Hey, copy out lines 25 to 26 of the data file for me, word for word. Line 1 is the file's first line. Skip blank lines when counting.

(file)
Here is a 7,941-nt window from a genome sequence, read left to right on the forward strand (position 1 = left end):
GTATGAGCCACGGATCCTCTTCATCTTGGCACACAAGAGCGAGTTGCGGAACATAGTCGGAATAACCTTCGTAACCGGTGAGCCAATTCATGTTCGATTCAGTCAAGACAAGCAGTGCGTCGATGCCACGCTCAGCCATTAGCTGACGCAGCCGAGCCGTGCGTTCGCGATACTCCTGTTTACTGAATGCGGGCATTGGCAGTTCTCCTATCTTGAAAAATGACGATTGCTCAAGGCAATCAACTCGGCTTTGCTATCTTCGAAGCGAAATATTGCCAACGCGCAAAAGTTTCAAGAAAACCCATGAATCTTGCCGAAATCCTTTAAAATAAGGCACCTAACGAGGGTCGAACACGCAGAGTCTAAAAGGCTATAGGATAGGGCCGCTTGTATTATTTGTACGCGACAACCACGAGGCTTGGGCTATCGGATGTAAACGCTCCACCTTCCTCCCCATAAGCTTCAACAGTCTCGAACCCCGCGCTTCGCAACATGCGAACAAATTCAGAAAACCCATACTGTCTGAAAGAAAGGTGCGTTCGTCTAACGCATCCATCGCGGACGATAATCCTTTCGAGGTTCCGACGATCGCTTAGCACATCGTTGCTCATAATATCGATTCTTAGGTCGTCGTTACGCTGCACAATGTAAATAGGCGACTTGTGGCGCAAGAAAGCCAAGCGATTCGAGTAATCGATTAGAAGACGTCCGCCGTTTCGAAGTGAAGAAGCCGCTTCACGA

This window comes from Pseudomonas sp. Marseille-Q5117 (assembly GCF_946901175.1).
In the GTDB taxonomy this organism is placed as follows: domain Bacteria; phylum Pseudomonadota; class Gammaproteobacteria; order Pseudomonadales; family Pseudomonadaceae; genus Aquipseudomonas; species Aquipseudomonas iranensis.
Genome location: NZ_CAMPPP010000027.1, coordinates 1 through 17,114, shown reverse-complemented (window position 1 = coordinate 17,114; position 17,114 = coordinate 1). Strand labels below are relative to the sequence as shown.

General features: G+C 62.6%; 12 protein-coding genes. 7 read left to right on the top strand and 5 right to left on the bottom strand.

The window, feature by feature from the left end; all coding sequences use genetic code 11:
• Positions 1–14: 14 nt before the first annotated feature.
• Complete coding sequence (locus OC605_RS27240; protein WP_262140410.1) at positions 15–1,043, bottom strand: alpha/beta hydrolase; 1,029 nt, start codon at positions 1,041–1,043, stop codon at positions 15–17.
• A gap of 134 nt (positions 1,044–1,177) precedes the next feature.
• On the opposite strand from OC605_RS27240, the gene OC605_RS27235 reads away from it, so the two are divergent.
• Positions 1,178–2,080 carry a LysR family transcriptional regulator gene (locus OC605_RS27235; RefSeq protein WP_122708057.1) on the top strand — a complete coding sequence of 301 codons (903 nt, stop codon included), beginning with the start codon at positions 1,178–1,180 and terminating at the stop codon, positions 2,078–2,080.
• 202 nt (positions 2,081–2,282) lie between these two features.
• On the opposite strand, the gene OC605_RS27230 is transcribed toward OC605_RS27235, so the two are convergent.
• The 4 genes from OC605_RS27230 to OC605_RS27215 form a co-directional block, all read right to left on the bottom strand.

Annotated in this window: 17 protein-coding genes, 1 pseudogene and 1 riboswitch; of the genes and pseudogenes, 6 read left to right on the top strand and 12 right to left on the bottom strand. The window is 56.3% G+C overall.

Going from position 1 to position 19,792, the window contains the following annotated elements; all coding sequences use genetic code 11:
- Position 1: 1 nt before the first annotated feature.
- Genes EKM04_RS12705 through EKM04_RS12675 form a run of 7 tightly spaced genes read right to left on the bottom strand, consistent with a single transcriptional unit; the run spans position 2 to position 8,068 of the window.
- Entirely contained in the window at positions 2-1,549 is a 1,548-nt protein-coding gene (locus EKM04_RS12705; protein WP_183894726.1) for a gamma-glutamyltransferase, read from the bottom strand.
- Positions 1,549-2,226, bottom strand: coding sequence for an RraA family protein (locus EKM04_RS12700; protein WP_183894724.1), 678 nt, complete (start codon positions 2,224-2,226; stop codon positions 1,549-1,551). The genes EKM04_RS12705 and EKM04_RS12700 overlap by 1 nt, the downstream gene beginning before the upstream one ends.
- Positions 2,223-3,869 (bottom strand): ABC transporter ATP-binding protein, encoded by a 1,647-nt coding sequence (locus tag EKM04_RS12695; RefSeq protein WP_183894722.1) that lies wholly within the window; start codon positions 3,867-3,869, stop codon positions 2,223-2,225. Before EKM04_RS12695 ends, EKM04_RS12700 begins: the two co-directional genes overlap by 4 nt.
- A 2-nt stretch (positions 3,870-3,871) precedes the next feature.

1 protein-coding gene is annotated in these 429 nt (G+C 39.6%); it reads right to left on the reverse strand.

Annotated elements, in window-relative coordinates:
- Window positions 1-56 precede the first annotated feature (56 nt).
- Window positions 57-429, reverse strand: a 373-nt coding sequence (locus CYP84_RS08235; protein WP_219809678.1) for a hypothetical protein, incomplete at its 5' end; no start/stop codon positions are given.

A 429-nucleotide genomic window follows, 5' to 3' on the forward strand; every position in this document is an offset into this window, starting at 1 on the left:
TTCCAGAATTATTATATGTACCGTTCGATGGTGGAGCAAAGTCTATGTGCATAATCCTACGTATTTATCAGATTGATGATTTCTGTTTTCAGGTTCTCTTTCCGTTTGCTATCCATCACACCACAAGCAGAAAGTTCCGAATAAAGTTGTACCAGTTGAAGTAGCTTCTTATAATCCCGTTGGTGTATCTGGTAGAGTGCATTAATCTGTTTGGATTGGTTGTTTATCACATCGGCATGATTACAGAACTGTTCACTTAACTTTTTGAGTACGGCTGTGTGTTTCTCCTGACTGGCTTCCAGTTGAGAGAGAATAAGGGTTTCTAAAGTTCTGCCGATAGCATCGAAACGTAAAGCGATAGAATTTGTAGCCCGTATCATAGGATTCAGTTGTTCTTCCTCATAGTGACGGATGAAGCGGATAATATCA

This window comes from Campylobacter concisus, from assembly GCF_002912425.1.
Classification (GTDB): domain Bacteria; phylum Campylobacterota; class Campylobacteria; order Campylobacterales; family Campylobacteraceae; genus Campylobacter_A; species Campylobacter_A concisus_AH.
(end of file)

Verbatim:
Annotated elements, in window-relative coordinates:
- Window positions 1-56 precede the first annotated feature (56 nt).